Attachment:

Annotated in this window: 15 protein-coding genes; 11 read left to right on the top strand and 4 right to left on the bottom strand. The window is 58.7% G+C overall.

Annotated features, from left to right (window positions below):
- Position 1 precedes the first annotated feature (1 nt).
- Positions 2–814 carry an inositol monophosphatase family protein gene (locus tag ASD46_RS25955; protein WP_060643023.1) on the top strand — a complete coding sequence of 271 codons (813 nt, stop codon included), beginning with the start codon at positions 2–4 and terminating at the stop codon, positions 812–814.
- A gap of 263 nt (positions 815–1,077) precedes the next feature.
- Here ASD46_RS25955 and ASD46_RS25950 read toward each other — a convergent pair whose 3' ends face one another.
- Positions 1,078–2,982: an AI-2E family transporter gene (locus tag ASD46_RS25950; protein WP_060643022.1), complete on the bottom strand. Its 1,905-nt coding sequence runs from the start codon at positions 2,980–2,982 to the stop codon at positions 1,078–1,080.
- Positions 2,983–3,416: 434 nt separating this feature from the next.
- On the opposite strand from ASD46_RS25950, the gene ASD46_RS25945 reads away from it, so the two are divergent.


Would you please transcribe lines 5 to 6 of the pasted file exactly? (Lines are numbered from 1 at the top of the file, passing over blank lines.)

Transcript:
- A gap of 263 nt (positions 815–1,077) precedes the next feature.
- Here ASD46_RS25955 and ASD46_RS25950 read toward each other — a convergent pair whose 3' ends face one another.